Exorcising The Demon That Is Lagos Traffic
The Lagos State Government Monday announced drastic measures in the bid to ease the chaotic gridlock that characterises West Africa’s most populous city. Those measures included the outright ban on the operations of commercial motorcycles and tricycles in six local governments in Lagos city.
The chaotic nature of the transportation system has been a source of concern to many people and has defied lasting solutions for more than three decades.
In most cases, people leave home as early as 3:00 a.m. so as to beat traffic and get home as late as the middle of the night. For people with children, they have little time to tend to their children. This failure in parental nurturing for children is a case that might be difficult to handle especially when it comes to lack of social values.
However, people need to survive, clothing, feeding, and housing are top charts in the paradigm of human needs. Hence, people need to transport themselves to their various workspace.
It is imperative to mention that people spend quality time in traffic. There are people who leave their houses on Mondays, stay close to their workplaces to return to their houses on Friday.
A survey done by SB Morgen has some solutions suggested by Lagosians regarding the issues above and they are below:
First, it is important that the government fix the roads, you are left to wonder why a journey of 20 minutes will take over an hour because the government has failed in doing the necessities.
The movement does not necessarily have to be restricted to the road; other avenues for transporting people need to be looked into. There are diverse means of transportation that are viable, these include; rail (which has been in plan for years now) and ferries. Fortunately, the state is on course to have an operational intra-city train service in a couple of years. How that will ease the gridlock is left to be seen.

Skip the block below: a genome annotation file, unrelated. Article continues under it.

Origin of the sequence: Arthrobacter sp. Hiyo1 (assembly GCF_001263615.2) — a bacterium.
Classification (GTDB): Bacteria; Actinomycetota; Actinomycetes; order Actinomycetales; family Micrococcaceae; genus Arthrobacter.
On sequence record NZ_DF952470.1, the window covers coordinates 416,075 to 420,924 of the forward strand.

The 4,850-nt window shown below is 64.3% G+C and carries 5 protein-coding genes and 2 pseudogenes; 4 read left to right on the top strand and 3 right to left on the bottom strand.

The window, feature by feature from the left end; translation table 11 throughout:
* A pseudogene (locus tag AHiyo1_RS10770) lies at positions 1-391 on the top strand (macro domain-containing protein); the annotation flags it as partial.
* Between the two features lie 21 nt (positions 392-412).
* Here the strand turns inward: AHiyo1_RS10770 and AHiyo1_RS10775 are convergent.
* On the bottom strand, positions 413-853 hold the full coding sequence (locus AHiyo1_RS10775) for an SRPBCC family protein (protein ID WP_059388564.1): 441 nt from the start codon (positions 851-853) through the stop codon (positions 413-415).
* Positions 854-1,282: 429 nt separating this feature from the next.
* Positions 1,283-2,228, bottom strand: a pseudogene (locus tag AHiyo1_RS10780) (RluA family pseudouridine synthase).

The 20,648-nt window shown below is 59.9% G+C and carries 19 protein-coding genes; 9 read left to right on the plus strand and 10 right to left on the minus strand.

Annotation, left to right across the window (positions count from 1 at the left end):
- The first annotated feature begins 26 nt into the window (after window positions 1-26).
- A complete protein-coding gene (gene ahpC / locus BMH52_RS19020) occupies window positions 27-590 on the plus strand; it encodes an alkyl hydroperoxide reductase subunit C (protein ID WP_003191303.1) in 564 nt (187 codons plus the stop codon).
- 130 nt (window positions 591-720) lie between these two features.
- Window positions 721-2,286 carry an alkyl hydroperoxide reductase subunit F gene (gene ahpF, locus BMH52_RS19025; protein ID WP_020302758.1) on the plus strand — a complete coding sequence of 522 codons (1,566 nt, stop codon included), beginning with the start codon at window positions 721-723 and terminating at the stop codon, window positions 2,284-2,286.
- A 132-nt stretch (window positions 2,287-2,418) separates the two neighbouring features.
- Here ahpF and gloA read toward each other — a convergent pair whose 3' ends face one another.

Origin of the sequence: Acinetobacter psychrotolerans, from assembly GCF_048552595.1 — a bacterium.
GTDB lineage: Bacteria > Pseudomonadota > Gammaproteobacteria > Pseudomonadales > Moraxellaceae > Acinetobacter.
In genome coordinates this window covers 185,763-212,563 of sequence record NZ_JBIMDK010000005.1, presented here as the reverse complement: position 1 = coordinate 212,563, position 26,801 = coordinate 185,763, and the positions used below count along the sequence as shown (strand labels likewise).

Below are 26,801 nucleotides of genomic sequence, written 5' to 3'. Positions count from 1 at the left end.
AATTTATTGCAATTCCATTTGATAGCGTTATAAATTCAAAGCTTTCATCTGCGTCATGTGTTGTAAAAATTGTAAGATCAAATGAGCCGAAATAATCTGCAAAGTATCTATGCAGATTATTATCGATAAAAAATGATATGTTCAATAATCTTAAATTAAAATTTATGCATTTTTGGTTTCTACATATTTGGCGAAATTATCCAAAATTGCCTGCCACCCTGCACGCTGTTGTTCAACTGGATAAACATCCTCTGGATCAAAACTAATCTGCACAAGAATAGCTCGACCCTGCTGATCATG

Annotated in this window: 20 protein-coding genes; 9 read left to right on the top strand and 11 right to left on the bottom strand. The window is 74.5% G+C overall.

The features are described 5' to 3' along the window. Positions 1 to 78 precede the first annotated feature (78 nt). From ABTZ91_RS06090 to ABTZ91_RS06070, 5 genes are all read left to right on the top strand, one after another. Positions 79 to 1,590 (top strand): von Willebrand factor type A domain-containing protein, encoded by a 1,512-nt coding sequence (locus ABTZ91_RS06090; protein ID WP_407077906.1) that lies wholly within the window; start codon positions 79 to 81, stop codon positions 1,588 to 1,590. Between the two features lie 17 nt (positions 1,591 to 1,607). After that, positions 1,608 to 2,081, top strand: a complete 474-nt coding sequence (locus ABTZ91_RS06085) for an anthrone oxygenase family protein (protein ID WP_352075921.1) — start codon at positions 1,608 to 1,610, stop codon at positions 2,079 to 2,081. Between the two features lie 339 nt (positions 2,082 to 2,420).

And while there are ferry services in place, the level of patronage is still very low. Why?
The state of the ferries is quite bad and makes it difficult for people to opt for this option. There should be an upgrade in the means of water transport. Up to Par ferries should be provided in large quantities.
Let’s not forget people need to be sensitised about this means of transport. The state of the nations’ transport system is enough to put the question of quality in people’s mind, hence, people should be informed about how safe this means of transport is for them.
Exorcising the demon that is Lagos traffic needs to happen fast. People spending quality time in their offices rather than on-road in back-breaking journies will lead to optimisation of their functions at work. What this means for productivity and economic growth is obvious.
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